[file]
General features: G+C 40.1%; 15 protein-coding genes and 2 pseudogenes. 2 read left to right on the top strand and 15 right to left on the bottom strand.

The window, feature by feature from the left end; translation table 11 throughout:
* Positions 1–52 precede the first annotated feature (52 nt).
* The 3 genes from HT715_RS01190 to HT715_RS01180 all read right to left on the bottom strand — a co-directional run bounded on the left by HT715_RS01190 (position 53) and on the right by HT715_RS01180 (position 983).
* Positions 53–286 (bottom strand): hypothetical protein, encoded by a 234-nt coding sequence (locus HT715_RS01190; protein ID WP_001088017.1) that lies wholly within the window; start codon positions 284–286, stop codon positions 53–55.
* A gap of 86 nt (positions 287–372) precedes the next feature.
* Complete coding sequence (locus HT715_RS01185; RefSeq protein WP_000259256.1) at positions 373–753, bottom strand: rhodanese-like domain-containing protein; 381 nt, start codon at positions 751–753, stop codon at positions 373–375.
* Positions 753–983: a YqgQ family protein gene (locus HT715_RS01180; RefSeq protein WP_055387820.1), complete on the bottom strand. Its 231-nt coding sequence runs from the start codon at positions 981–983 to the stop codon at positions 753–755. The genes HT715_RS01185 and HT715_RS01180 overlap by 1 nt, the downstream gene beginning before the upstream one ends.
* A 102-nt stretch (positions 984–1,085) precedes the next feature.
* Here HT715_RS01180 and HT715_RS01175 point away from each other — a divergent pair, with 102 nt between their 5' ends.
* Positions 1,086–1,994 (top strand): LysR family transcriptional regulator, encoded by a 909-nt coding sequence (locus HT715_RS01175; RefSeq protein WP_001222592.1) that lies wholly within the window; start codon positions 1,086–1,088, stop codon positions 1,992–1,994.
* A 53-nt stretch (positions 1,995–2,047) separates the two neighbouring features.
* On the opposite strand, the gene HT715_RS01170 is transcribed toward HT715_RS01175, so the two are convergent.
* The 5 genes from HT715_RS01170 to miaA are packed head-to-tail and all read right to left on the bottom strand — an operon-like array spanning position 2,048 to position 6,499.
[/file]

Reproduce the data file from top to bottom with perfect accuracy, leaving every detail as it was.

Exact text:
General features: G+C 40.1%; 15 protein-coding genes and 2 pseudogenes. 2 read left to right on the top strand and 15 right to left on the bottom strand.

The window, feature by feature from the left end; translation table 11 throughout:
* Positions 1–52 precede the first annotated feature (52 nt).
* The 3 genes from HT715_RS01190 to HT715_RS01180 all read right to left on the bottom strand — a co-directional run bounded on the left by HT715_RS01190 (position 53) and on the right by HT715_RS01180 (position 983).
* Positions 53–286 (bottom strand): hypothetical protein, encoded by a 234-nt coding sequence (locus HT715_RS01190; protein ID WP_001088017.1) that lies wholly within the window; start codon positions 284–286, stop codon positions 53–55.
* A gap of 86 nt (positions 287–372) precedes the next feature.
* Complete coding sequence (locus HT715_RS01185; RefSeq protein WP_000259256.1) at positions 373–753, bottom strand: rhodanese-like domain-containing protein; 381 nt, start codon at positions 751–753, stop codon at positions 373–375.
* Positions 753–983: a YqgQ family protein gene (locus HT715_RS01180; RefSeq protein WP_055387820.1), complete on the bottom strand. Its 231-nt coding sequence runs from the start codon at positions 981–983 to the stop codon at positions 753–755. The genes HT715_RS01185 and HT715_RS01180 overlap by 1 nt, the downstream gene beginning before the upstream one ends.
* A 102-nt stretch (positions 984–1,085) precedes the next feature.
* Here HT715_RS01180 and HT715_RS01175 point away from each other — a divergent pair, with 102 nt between their 5' ends.
* Positions 1,086–1,994 (top strand): LysR family transcriptional regulator, encoded by a 909-nt coding sequence (locus HT715_RS01175; RefSeq protein WP_001222592.1) that lies wholly within the window; start codon positions 1,086–1,088, stop codon positions 1,992–1,994.
* A 53-nt stretch (positions 1,995–2,047) separates the two neighbouring features.
* On the opposite strand, the gene HT715_RS01170 is transcribed toward HT715_RS01175, so the two are convergent.
* The 5 genes from HT715_RS01170 to miaA are packed head-to-tail and all read right to left on the bottom strand — an operon-like array spanning position 2,048 to position 6,499.